Witness and participant to the post-Saussurian structuralist attempt at defining a language theory, Coseriu tested major hypotheses of anthropological and cultural nature in various linguistic contexts. Hjelmslev’s sign theory underwent such a test (cf. 1962) and as a result, Coseriu advanced a more dynamic definition of the dichotomy Form-Substance. The same can be said in regard to his differentiation between the Saussurian significant-signifié, and even more to his better understanding and use of the dichotomy synchronism-diachronism. At this juncture, his critical contributions turn into an original perspective.
What in Hjelmslev’s work was the complementary dichotomy between system and text, becomes in Coseriu’s theoretic contributions a dynamic interplay between a revised notion of system and norm. System, in his conception, is more than the sum of all functional structures of language. It contains, in addition, all possible structures as these can result from the rules of a language. The potentiality thus introduced ensures its dynamics. Norm reflects precisely the fact that not all that is possible is actually realized. In many ways, Coseriu opens a perspective different from that of Chomsky’s competence-performance dichotomy. Indeed, the norm is a collective instantiation of the system. The individual concrete realization of the norm is the word (habla) containing, above and beyond the norm, the expressive originality of speaking individuals (cf. 1952). Intent upon reconciling the synchronism-diachronism dichotomy, Coseriu advances in his model the hypothesis of language functioning synchronically, while constituted diachronically (cf. 1958). The result, a coherent structural semantics (very different from Greimas’ structure semantics) is a sort of distillation of historic, methodic, and conceptual contributions.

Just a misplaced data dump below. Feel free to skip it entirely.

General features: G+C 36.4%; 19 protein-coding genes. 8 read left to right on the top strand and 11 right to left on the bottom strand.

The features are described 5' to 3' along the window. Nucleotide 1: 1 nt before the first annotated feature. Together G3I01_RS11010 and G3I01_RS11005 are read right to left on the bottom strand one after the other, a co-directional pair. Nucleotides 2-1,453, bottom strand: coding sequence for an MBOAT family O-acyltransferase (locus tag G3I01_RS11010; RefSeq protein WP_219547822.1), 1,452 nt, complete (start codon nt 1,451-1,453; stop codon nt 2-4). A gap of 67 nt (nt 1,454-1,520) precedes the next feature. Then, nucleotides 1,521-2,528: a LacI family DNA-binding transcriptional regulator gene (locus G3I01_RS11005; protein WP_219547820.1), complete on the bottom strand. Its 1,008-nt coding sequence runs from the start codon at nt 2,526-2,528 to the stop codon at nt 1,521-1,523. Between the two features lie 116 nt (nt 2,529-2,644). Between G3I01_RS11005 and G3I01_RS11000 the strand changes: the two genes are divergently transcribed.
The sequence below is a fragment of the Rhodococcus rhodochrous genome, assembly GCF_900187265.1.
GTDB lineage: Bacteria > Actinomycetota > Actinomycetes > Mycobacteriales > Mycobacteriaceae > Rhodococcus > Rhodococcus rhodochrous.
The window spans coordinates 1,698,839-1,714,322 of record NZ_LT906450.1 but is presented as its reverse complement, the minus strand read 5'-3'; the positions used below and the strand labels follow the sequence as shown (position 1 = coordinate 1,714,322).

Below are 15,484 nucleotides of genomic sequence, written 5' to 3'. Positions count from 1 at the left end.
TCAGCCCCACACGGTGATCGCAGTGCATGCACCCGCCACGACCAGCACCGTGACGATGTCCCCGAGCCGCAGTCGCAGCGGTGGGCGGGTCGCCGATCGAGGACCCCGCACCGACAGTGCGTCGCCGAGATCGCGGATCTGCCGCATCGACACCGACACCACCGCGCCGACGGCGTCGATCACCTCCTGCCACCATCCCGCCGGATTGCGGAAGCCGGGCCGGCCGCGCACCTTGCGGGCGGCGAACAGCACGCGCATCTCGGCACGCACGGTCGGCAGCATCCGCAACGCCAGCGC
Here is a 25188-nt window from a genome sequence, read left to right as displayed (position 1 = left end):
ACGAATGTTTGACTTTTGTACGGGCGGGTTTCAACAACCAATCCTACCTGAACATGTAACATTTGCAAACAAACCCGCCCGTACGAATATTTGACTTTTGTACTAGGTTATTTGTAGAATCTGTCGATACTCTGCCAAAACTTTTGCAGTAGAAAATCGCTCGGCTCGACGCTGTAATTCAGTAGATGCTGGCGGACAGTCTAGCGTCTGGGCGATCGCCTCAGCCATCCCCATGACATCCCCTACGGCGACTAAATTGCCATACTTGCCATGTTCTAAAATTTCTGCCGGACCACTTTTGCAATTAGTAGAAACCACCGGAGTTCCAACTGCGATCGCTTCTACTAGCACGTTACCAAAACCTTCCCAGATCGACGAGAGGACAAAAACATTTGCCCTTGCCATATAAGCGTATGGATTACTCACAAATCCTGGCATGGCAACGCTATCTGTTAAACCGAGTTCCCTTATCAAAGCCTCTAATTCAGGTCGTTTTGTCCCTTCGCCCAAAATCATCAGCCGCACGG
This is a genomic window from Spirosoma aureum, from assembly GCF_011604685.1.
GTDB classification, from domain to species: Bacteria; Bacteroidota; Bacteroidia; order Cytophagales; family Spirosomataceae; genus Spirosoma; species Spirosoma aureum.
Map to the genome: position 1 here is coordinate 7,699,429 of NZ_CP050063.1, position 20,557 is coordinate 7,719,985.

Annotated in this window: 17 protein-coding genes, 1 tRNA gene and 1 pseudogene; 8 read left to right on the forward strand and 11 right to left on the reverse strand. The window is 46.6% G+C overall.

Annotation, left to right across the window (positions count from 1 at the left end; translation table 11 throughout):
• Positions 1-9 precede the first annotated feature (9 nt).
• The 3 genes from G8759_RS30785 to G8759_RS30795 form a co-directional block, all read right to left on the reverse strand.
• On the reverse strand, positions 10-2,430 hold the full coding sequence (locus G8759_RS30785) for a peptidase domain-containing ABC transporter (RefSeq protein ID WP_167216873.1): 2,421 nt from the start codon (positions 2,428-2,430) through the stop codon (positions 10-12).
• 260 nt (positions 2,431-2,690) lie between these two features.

This original model influenced quite a number of researchers in fields as diverse as the language of gestures (Giovanni Meo-Zilio’s work admits this influence) and the semiotics of theater (Erika Fischer-Lichte distinguishes between theatrical code as system, norm, and speech, cf. 1983). It is more than likely that more semiotic contributions inspired by Coseriu’s writings will be produced.
References

  1. Coseriu, Eugen. Sincronía, diacronía, e historia. El problema del cambio lingü ístico. Montevideo. 1958
  2. Sistema, norma, y habla (con un resumen en alemán). Montevideo. 1952
  3. Teoría del lenguaje y linguística general. Madrid. 1962
  4. “Pour une sémantique structurale.” In Travaux de Linguistique et de Littérature, II:1, pp. 139-186. 1964
  5. “L’arbitraire du signe. Zur Spätgeschicte eines aristotelischen Begriffes.” In Archiv fü r das Studium der neueren Sprachen und Literaturen, 204, pp. 81-112. 1967
  6. Die Geschichte der Sprachphilosophie von der Antike bis zur Gegenwart. Eine Übersicht. 2 vols. Tü bingen. 1969, 1972
  7. Fischer-Lichte, Erika. Semiotik des Theaters, 3 vols. Tü bingen: Narr Verlag. 1983
  8. Meo-Zilio, Giovanni. El lenguage de los gestos en el Río de la Plata Montevideo: Imprimería Libertad. 1961